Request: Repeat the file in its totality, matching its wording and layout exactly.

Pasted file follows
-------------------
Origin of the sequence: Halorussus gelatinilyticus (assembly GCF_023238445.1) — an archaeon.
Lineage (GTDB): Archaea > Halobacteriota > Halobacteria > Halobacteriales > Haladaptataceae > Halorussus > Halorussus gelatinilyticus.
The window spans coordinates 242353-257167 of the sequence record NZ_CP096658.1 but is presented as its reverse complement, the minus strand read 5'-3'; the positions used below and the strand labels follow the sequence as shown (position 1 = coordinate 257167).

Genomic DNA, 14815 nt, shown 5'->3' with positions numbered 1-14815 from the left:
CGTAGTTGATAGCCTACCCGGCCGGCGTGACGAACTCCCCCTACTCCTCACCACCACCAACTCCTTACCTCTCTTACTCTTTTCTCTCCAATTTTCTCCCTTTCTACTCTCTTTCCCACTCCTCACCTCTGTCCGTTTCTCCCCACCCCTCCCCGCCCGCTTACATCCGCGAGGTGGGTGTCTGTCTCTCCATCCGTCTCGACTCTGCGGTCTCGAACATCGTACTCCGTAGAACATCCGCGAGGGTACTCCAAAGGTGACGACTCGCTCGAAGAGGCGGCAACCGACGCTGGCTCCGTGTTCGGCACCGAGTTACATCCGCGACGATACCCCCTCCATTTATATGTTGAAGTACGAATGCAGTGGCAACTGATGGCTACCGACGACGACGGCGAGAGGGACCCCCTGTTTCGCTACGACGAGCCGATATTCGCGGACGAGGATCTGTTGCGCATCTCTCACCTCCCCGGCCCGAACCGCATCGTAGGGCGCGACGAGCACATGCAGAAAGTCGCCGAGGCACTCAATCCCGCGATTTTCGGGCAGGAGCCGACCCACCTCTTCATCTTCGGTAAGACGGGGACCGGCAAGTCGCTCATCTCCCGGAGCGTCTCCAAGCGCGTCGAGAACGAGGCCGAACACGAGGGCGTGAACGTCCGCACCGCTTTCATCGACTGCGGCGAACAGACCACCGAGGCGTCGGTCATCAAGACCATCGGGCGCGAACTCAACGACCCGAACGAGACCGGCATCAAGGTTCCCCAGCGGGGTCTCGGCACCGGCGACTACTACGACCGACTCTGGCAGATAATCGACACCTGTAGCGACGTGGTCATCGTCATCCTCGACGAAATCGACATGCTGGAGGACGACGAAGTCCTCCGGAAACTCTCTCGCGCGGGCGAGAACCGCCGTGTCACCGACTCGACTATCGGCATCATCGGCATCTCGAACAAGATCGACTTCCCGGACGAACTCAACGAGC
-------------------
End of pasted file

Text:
Origin of the sequence: Halorussus gelatinilyticus (assembly GCF_023238445.1) — an archaeon.
Lineage (GTDB): Archaea > Halobacteriota > Halobacteria > Halobacteriales > Haladaptataceae > Halorussus > Halorussus gelatinilyticus.
The window spans coordinates 242353-257167 of the sequence record NZ_CP096658.1 but is presented as its reverse complement, the minus strand read 5'-3'; the positions used below and the strand labels follow the sequence as shown (position 1 = coordinate 257167).

Genomic DNA, 14815 nt, shown 5'->3' with positions numbered 1-14815 from the left:
CGTAGTTGATAGCCTACCCGGCCGGCGTGACGAACTCCCCCTACTCCTCACCACCACCAACTCCTTACCTCTCTTACTCTTTTCTCTCCAATTTTCTCCCTTTCTACTCTCTTTCCCACTCCTCACCTCTGTCCGTTTCTCCCCACCCCTCCCCGCCCGCTTACATCCGCGAGGTGGGTGTCTGTCTCTCCATCCGTCTCGACTCTGCGGTCTCGAACATCGTACTCCGTAGAACATCCGCGAGGGTACTCCAAAGGTGACGACTCGCTCGAAGAGGCGGCAACCGACGCTGGCTCCGTGTTCGGCACCGAGTTACATCCGCGACGATACCCCCTCCATTTATATGTTGAAGTACGAATGCAGTGGCAACTGATGGCTACCGACGACGACGGCGAGAGGGACCCCCTGTTTCGCTACGACGAGCCGATATTCGCGGACGAGGATCTGTTGCGCATCTCTCACCTCCCCGGCCCGAACCGCATCGTAGGGCGCGACGAGCACATGCAGAAAGTCGCCGAGGCACTCAATCCCGCGATTTTCGGGCAGGAGCCGACCCACCTCTTCATCTTCGGTAAGACGGGGACCGGCAAGTCGCTCATCTCCCGGAGCGTCTCCAAGCGCGTCGAGAACGAGGCCGAACACGAGGGCGTGAACGTCCGCACCGCTTTCATCGACTGCGGCGAACAGACCACCGAGGCGTCGGTCATCAAGACCATCGGGCGCGAACTCAACGACCCGAACGAGACCGGCATCAAGGTTCCCCAGCGGGGTCTCGGCACCGGCGACTACTACGACCGACTCTGGCAGATAATCGACACCTGTAGCGACGTGGTCATCGTCATCCTCGACGAAATCGACATGCTGGAGGACGACGAAGTCCTCCGGAAACTCTCTCGCGCGGGCGAGAACCGCCGTGTCACCGACTCGACTATCGGCATCATCGGCATCTCGAACAAGATCGACTTCCCGGACGAACTCAACGAGC